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Barrett's Esophagus Could Be Dangerous, So Watch for These Signs

If you have acid reflux, or GERD, you know it can be annoying or irritating. The sensation of heartburn may make you avoid large meals or certain foods, sleep with the head of your bed raised, and take medication regularly. But you might not realize that GERD is also linked with a health condition called Barrett’s esophagus.

As the name suggests, Barrett’s esophagus affects your esophagus—the tube that carries food and fluids from your mouth to your stomach. Often, but not always, it develops in people who have acid reflux, or GERD, for a long period of time. Emil Graf, MD, a general and bariatric surgeon with Banner Health in Arizona, explained more about the condition, why it can be concerning, and how it can be treated.

What is Barrett’s esophagus?

“Different parts of our intestines have different linings. That’s what allows them to perform specialized functions,” Dr. Graf explained. Barrett’s esophagus develops at the junction where your esophagus meets your stomach. Normally, your esophagus is lined with tissue that is similar to your skin. But with this condition, this tissue becomes more like the lining of the intestine.

What causes Barrett’s esophagus?

Put simply, your stomach acid is the culprit. Stomach acid can sometimes enter the lower part of the esophagus. Over time that acid damages your esophagus and inflammation starts to develop. This inflammation causes the lining of the esophagus to change and become more like the intestinal lining.

What increases your risk of Barrett’s esophagus?

Some of the risk factors are out of your control. Your risk is higher if you:

  • Have a close family member who had Barrett’s esophagus or esophageal cancer
  • Are a white, non-Hispanic male
  • Have a long history of gastroesophageal reflux disease (GERD)

But other risk factors are within your control. You’re at higher risk if you’re obese or you smoke, so taking steps to reduce your weight and quitting smoking can help lower your risk.

What are the symptoms of Barrett’s esophagus?

Oftentimes, you won’t have symptoms and it might be diagnosed when you have an upper endoscopy scan performed for another reason. Any symptoms that you do notice are actually symptoms of GERD, not Barrett’s esophagus:

  • Indigestion
  • Heartburn
  • Acid regurgitation, especially at night when lying flat
  • Chronic hoarseness or throat clearing

Dr. Graf points out that not all people with GERD have Barrett’s esophagus, and Barrett’s esophagus doesn’t cause the symptoms of GERD. But chronic GERD increases your risk of Barrett’s esophagus.

How is Barrett’s esophagus diagnosed?

For diagnosis, doctors perform an upper endoscopy, which is a test that passes a small, flexible camera into the mouth and esophagus. With the camera, doctors can see the lining of the esophagus and the stomach. They can also take biopsies of the lining of the esophagus. A pathologist can examine these samples under a microscope to see if they show signs of the condition.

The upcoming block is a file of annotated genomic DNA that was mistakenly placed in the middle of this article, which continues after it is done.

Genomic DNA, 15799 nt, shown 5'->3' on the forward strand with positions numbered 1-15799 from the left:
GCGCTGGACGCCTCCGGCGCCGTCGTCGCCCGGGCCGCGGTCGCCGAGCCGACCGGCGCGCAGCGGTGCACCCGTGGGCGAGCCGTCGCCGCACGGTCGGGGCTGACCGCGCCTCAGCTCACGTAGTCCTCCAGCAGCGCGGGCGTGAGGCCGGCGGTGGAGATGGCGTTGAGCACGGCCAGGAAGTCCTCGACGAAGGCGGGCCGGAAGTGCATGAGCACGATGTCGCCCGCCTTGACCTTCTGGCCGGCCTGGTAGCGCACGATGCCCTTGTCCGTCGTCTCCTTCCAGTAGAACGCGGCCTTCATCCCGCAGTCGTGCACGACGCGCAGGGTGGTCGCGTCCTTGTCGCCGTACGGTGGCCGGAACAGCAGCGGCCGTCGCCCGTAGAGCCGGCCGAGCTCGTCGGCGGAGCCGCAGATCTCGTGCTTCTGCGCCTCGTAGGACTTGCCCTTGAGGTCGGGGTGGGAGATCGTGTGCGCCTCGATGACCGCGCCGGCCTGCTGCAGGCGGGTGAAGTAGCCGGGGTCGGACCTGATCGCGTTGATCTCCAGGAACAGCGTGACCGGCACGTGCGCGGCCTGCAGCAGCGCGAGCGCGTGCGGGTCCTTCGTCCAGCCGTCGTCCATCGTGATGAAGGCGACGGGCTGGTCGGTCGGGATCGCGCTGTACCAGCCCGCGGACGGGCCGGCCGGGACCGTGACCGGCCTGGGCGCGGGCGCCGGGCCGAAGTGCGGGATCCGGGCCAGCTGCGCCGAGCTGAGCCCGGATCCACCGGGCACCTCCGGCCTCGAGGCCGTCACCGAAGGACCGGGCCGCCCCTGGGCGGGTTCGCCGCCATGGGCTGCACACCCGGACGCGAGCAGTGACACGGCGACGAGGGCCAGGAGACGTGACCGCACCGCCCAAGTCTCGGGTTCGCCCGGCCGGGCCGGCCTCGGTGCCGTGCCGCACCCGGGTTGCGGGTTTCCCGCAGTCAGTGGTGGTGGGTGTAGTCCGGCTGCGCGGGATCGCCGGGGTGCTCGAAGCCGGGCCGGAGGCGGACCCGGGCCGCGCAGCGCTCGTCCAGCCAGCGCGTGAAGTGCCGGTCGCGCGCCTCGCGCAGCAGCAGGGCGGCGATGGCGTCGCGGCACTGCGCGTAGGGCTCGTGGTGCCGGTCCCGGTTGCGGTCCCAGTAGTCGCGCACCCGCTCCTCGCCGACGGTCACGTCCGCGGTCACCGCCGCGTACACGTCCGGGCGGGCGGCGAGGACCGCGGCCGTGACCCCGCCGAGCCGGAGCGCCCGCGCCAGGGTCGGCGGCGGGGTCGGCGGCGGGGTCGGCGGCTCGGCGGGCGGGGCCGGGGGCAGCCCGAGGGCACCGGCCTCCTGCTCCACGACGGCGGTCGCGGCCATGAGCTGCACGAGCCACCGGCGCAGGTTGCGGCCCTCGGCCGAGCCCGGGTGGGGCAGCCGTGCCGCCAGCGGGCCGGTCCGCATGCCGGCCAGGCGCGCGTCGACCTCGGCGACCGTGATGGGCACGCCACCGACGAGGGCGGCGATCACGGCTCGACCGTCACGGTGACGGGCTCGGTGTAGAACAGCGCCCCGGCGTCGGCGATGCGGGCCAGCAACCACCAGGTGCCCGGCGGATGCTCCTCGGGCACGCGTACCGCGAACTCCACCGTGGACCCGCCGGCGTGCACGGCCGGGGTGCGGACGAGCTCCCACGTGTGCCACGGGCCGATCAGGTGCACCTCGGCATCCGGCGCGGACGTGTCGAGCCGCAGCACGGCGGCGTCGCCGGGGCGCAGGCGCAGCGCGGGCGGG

There aren’t any screening recommendations for Barrett’s esophagus. If you have a history of GERD, talk to your doctor when you schedule your screening colonoscopy. It might be possible to schedule an upper endoscopy at the same time to look for signs of Barrett’s esophagus, Dr. Graf said. Even if you only had GERD symptoms briefly, or you take medication and feel it’s well-controlled, you should consider having an upper endoscopy with your colonoscopy. It’s especially important if you use tobacco products or are obese.

How is Barrett’s esophagus treated?

Medications and surgery can help treat chronic GERD, but they do not cure Barrett’s esophagus. It’s treated once it progresses to a more dangerous form. At that point, these options can treat the precancerous cells:

  • Radiofrequency ablation, which uses heat to destroy them
  • Cryotherapy, which uses cold, typically liquid nitrogen
  • Photodynamic therapy, which uses an injected drug that’s activated by a laser 

“Since these treatments have potential risks, they aren’t the first line of therapy for early Barrett’s esophagus,” Dr. Graf said.

What is the connection between Barrett’s esophagus and esophageal cancer?

The changes in the lining of the esophagus that occur can lead to cancer. Your doctor can watch for signs that your cells are changing over time. Each year, about one in 200 people with Barrett’s esophagus are diagnosed with esophageal cancer. If you have the condition, you have a 5 to 10% chance of developing esophageal cancer in your lifetime.

The bottom line

Barrett’s esophagus is a health condition that often develops if you have acid reflux for a long time. Quitting smoking and losing weight if needed can help reduce your risk. If you would like to connect with a health care provider to discuss your likelihood of developing Barrett’s esophagus or other gastrointestinal conditions, reach out to Banner Health.

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